All Seasons or Snow Tires?
Once the temperature drops below –10º C, all season tires lose their grip as the tires harden. This is not very desirable and may account for the rising number of unexpected “loss of control” accidents in cold weather. Years ago, snow tires were knobby and noisy. They were great for driving in the snow, but performed poorly when exposed to dry and wet road conditions. This is no longer true.
Today’s new snow tires are made with rubber compounds that not only handle ice, snow and cold temperatures, but also dry, wet or slushy driving conditions. New snow tires are marked with the pictograph of a peaked mountain with a snowflake to show they meet specific snow traction performance requirements to help you control your vehicle safely in snowy conditions.
Should you switch?
If your winter driving is limited to regions with little snow and moderate winter temperatures, all season tires may be suitable for you. For the rest of us, the traction and security offered by snow tires, makes them the best choice. A good way to rationalize the expense of winter tires – about $500 a set – is to remember that the cost is equal to the deductible on many auto insurance policies, which means you’ll pay that much anyway if you end up in a crash. As a bonus, by switching to winter tires, you’ll extend the life of your regular “all season” tires.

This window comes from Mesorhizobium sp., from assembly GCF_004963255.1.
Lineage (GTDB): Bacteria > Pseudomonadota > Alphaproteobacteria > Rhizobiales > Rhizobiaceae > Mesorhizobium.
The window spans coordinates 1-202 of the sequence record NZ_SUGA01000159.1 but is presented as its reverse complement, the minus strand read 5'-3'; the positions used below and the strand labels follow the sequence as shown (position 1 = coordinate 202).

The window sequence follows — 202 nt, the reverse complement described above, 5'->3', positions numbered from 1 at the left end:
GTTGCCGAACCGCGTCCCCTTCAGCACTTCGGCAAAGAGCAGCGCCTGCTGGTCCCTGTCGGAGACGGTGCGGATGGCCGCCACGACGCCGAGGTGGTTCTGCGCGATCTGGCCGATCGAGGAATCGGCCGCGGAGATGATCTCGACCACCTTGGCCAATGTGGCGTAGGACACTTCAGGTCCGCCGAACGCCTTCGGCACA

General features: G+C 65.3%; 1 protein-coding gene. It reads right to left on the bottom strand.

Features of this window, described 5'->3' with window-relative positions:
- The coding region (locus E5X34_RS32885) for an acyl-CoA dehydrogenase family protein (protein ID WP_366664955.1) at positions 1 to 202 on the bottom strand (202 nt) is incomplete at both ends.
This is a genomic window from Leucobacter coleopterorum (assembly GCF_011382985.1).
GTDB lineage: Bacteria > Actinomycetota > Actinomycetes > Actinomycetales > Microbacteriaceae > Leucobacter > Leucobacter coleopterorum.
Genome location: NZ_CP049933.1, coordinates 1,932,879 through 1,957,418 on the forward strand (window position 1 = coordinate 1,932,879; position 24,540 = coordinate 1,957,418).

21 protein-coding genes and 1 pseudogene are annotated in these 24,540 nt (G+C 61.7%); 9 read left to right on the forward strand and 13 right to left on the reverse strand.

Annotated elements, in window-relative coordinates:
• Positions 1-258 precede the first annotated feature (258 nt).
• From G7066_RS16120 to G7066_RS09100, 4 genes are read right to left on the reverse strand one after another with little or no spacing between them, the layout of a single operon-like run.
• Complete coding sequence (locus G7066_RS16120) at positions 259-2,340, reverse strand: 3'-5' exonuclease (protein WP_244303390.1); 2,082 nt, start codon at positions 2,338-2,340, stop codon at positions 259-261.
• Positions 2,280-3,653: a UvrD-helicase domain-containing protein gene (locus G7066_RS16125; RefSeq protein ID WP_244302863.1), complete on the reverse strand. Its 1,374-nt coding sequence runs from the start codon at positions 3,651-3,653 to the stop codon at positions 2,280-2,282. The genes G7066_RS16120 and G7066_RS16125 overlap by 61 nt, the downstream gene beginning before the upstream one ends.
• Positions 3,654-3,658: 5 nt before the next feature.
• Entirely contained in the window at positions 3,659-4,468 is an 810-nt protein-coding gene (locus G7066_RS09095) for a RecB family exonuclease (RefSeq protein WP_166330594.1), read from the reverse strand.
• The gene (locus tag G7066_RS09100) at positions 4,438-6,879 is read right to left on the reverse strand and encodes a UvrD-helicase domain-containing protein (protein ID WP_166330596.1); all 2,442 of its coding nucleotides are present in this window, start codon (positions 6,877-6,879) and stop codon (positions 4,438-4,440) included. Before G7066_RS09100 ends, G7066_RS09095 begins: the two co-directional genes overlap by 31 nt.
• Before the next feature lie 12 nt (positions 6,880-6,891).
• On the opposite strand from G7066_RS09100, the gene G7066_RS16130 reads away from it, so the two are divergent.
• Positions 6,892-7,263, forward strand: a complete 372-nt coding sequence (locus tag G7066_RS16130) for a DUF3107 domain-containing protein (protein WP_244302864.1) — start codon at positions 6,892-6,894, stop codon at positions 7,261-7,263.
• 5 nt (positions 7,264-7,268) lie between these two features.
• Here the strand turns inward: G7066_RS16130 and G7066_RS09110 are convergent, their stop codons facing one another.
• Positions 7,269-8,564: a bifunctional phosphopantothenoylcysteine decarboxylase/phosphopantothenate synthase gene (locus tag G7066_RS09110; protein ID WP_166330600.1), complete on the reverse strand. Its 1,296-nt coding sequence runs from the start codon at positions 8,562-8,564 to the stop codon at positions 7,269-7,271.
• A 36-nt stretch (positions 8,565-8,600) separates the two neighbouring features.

Copyright: Staying In Touch 2004 – Volume fourteen, Number Two